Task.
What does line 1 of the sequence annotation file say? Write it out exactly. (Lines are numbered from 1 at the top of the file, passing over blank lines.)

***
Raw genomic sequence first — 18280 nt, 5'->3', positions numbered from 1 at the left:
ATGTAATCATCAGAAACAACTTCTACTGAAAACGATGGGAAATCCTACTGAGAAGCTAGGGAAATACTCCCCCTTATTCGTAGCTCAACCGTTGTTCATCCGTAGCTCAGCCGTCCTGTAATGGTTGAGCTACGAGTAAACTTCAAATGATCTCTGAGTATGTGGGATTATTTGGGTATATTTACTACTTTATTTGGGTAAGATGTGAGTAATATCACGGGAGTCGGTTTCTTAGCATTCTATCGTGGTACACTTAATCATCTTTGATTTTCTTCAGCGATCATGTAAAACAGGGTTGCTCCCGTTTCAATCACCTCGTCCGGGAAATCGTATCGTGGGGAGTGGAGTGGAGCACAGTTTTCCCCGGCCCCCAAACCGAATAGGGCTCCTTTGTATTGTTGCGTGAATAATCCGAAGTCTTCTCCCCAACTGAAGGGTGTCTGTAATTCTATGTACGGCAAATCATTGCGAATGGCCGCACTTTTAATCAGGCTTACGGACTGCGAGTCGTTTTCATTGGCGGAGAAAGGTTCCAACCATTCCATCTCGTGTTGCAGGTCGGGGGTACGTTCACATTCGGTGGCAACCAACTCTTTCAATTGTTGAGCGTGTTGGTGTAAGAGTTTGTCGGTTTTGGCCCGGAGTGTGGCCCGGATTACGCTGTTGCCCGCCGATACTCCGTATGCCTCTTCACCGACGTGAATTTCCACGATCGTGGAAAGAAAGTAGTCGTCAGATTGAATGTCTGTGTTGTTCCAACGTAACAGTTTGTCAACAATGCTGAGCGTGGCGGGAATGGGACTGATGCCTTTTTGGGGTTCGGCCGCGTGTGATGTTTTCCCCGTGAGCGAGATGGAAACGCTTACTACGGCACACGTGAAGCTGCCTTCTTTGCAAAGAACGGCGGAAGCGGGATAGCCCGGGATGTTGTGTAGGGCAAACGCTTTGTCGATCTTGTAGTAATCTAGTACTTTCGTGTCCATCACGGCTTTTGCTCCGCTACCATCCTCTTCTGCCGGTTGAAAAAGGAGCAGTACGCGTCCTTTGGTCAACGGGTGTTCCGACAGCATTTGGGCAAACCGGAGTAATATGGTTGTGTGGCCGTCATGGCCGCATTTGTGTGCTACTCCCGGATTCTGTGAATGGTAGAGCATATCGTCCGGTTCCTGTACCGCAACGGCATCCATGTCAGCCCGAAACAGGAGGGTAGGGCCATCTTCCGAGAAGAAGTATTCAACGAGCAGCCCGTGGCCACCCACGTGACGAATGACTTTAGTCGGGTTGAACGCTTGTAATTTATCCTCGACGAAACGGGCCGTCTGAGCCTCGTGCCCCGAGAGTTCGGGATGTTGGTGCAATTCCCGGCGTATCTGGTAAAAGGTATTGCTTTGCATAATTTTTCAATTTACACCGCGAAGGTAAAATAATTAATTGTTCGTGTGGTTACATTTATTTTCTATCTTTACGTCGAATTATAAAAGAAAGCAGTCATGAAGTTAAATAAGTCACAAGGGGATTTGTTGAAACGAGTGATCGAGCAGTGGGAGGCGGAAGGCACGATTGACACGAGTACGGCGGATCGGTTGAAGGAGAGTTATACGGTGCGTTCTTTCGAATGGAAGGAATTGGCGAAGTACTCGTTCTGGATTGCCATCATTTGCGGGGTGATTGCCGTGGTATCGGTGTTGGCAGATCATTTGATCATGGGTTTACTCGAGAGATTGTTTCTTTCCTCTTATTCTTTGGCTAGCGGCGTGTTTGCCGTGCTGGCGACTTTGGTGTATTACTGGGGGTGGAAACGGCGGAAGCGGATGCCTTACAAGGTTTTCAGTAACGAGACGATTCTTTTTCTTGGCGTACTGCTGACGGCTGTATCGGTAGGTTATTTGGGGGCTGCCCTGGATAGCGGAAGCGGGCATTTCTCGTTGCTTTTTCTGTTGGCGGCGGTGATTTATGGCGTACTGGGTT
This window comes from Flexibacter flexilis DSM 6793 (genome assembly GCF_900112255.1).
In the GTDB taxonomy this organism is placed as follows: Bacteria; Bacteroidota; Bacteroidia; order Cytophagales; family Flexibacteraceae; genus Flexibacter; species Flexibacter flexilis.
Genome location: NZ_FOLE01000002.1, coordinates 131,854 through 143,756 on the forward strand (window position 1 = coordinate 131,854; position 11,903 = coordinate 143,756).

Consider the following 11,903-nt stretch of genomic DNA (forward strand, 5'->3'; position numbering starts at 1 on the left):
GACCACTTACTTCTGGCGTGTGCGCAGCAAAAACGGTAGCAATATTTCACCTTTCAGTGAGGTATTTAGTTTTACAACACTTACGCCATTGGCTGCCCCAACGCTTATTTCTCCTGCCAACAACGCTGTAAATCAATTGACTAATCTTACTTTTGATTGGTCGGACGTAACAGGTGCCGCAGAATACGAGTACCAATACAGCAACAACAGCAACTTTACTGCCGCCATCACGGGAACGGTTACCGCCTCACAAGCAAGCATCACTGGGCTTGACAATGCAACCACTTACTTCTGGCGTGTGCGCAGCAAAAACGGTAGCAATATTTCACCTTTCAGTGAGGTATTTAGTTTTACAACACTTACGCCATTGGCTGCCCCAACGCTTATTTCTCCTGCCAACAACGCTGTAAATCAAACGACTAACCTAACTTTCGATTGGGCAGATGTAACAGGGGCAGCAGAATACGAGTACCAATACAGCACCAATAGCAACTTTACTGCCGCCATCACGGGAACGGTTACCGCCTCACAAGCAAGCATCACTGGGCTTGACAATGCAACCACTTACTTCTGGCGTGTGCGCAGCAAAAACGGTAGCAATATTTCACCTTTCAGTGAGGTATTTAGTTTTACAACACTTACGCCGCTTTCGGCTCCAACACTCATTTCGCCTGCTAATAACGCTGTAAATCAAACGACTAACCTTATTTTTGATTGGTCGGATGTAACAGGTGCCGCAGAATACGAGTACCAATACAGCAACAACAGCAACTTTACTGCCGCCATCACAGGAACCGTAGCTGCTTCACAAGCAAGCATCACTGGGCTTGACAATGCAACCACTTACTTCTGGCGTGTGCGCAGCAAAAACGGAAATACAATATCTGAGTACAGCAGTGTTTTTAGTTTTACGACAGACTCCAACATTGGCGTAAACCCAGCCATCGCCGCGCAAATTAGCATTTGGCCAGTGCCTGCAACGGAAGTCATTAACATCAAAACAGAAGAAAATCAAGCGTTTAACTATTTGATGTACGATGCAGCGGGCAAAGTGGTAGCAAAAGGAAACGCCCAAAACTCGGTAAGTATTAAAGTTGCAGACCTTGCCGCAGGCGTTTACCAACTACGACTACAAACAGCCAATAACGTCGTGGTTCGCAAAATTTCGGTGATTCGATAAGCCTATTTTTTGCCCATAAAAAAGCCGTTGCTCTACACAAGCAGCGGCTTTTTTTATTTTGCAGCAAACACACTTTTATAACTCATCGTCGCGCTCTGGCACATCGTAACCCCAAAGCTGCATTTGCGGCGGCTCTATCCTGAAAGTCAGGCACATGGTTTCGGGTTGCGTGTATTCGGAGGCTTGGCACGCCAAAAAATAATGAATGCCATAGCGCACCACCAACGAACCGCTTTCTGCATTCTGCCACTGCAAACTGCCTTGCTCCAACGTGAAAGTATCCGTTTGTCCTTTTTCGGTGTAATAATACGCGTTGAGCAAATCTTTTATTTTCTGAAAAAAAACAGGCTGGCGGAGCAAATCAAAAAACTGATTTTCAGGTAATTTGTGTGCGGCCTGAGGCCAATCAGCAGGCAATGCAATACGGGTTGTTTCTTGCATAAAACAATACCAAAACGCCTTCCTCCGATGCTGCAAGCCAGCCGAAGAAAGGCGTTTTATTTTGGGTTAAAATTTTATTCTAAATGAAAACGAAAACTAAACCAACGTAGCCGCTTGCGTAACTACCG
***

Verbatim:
Raw genomic sequence first — 18280 nt, 5'->3', positions numbered from 1 at the left: